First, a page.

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Sant' Angelo


Sant’ Angelo is a very spacious campo in the sestiere of San Marco, and one reason it’s so large is because there used to be a parish church here, San Michele Arcangelo (dedicated to Archangel Michael). The church is gone but you can still find an oratory and a very cool vera da pozzo (wellhead).

The carvings on the wellhead are connected to the name of the oratory (Oratorio dell’ Annunziata) or oratory of the Annunciation. Archangel Gabriel is on one side of the well holding his lily, and Mary is on the other side, receiving the good news.

Annunciation (Gabriel with lily)


Oratory of the Annunciation


The sweet little bell on the roof of the Oratory:


The church of Sant’ Angelo (or Sant’ Anzolo in Venetian dialect) was founded in 920, rebuilt several times, closed by the French in 1810, and then used as a warehouse for a couple of decades before finally being demolished by the Austrians in 1837.

The campanile (bell tower) of this church had quite an exciting history. It was one of many towers that fell on the same day during an earthquake in 1347 (legend has it that the bells of all these towers inexplicably rang of their own accord before they all collapsed). The Sant’ Angelo tower was rebuilt but began leaning dangerously - a tower-straightening expert from Bologna attempted to set it straight but right after he’d “fixed” it, the tower fell again, killing two monks in the adjacent monastery of Santo Stefano. It was rebuilt again and then twenty years later in 1487, it was stuck by lightning and partially destroyed. Rebuilt once more and survived for several more centuries until it was demolished at the same time as the church.

The little pink oratory is supposedly open occasionally, but it’s been closed every time I’ve walked by. UPDATE: I found it open in 2010. Photos here.

The church, campanile, and oratory are all visible in a couple of paintings. The first is by Canaletto.

Canaletto Sant Angelo

The second is by Gabriele Bella and can be seen in Venice in the museum La Querini Stampalia along with many other charming scenes of Venice by the same artist.

This painting has a hair-raising title, Bear-Baiting in Campo Sant’ Angelo, and truly, I don’t want to know what bear-baiting is or even think about it. But it's cool to see the demolished church next to the little oratory.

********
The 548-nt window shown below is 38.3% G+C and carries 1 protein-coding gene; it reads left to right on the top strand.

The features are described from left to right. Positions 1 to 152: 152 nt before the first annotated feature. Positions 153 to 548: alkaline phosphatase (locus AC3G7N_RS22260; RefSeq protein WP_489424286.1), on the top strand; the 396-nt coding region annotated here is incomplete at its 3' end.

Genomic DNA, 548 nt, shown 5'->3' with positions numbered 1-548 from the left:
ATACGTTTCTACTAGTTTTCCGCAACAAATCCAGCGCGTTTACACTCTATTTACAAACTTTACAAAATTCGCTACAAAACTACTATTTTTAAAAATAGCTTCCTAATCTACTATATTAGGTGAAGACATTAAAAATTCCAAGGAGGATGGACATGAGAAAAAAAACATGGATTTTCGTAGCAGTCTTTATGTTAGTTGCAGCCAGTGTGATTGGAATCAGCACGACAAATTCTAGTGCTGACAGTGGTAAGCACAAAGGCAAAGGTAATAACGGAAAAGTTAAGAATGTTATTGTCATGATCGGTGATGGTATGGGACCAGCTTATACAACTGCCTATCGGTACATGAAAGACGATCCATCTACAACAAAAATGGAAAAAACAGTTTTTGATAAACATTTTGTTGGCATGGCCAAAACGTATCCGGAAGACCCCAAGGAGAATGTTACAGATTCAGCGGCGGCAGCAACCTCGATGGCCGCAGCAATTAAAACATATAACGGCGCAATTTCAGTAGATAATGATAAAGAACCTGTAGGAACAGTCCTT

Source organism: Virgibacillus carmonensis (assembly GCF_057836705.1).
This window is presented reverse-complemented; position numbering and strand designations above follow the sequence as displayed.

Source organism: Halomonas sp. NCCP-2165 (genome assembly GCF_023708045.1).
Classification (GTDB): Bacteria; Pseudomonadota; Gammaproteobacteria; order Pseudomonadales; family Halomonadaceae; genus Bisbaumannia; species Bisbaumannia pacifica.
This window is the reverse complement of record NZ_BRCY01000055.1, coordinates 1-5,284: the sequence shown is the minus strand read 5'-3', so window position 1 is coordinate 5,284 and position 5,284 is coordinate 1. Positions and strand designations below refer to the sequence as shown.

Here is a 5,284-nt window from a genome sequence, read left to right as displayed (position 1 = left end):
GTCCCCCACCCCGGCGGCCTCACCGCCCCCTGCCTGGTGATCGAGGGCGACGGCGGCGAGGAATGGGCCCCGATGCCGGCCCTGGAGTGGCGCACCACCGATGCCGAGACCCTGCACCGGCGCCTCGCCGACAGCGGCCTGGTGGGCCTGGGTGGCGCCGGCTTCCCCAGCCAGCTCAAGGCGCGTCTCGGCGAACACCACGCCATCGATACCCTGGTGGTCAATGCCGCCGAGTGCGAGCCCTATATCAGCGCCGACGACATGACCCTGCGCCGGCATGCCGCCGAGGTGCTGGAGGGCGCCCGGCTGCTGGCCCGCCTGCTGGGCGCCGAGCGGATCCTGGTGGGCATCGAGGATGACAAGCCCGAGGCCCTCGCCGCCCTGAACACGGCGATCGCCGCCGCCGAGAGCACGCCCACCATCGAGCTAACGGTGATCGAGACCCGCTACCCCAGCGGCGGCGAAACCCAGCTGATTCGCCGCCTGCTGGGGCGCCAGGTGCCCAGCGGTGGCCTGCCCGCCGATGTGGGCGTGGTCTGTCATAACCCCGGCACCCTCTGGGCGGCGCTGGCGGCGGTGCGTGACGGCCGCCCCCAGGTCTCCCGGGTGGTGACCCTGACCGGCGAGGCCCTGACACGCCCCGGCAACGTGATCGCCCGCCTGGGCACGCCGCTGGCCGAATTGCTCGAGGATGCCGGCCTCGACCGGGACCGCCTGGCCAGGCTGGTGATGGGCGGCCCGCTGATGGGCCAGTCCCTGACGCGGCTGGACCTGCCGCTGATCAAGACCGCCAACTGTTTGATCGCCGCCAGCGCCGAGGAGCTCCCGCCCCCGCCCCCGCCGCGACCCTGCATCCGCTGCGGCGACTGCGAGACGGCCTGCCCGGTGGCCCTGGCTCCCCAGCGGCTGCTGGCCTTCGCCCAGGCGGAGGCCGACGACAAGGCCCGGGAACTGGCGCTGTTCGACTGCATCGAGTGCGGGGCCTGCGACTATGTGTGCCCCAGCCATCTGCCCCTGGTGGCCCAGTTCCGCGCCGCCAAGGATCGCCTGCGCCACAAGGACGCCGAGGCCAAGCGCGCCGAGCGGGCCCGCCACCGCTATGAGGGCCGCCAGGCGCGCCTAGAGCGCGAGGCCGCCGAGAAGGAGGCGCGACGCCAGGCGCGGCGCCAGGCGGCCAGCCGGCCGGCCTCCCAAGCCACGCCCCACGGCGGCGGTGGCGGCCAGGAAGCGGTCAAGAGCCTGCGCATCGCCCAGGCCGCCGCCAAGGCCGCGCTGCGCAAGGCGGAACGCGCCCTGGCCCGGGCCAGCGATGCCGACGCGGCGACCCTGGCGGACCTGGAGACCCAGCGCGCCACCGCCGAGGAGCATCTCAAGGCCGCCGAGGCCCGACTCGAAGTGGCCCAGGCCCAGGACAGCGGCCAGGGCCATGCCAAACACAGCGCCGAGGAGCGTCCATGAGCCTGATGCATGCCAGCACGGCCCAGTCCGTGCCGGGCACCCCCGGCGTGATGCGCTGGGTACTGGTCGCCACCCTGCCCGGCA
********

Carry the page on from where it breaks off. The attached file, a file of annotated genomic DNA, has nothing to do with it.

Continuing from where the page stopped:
Bella Campo Santangelo

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Comments (10)


Really lovely post, Annie. Brings back some wonderful memories - I'm pretty sure Maria and I walked through Campo Sant’ Angelo last October!


What a fascinating history! (although I'm sure the poor monks that were squashed by the falling tower didn't think so.)

Still, the carvings on the well-head are absolutely delightful!

Your photos are beautiful, as are the paintings (but I'm glad we can't really see the bear-baiting; a terrible "sport" or exhibition from medieval days.)

Kathy (Trekcapri):

Hi Annie, wonderful looking campo. And that is a cool looking well head and oratory. Interesting background about Church Sant' Angelo. How sad that it had such a difficult past before it was finally demolished. I loved seeing it in the paintings that you posted. I really enjoy looking at how Venice was back then and often thought of that while I was there.

Thank you for writing this great post and for sharing your wonderful photos Annie.

It is always so interesting to see the before and after photos. great post, Annie.

I agree it's sad that some of its history is gone, but thankfully we have skilled researcher, travelers and avid lovers of Venice to keep it alive for all of us:-)

Funny story about 'campanile' as mentioned in your blog - on my first trip to Italy, my fellow traveler was looking for a small charm of a bell to bring home as a souvie -- my brother-in-law, who had taken some Italian courses, became our interpreter. It took us awhile and few blank stares and some disgusted comments before we realized he was asking retailers for a campanile to purchase and not a small bell!

I always enjoy reading the history behind the churches in Venice, in particular those that have been demolished. I wonder if the construction materials from demolished churches were recycled like they did in Rome with many of the monuments (and sections of the Forum) that don't exist anymore.

Interesting painting although the second is a bit disturbing.

Thanks for your comments everyone.

Menehune, that is such a great and funny story about your brother-in-law. They must have thought he was a wealthy eccentric who wanted to live in a bell tower!

Maria, I know that the Venetians rowed out to Torcello and recycled materials from there after the island was abandoned (they hauled the marble and other materials back to Venice). But I'm not sure what happened to all the materials in the 19th c. when Venice was under French and Austrian rule....it might have been reused but not in Venice.

Great post Annie!
I really like this campo and the rio that passes under Santo Stefano. I know someone who actually visited the oratorio. You can see pictures of it at this address:
It was part of the 2009 rallye, see question 93.
Take care,

AnnaLivia, thanks so much for the link. It's a sweet little place...love that wooden ceiling. I just read a trip report on Slow Travel and a lady found it open on Easter, so maybe I'll get lucky one day. :)

Wonderful post. I am not sure if I have been in this campo before. Love the photos of the paintings also. Will definitely have to visit Sant' Angelo the next time I am in Venice. I think I will need at least a month to see all that you have posted that I have not seen yet :)

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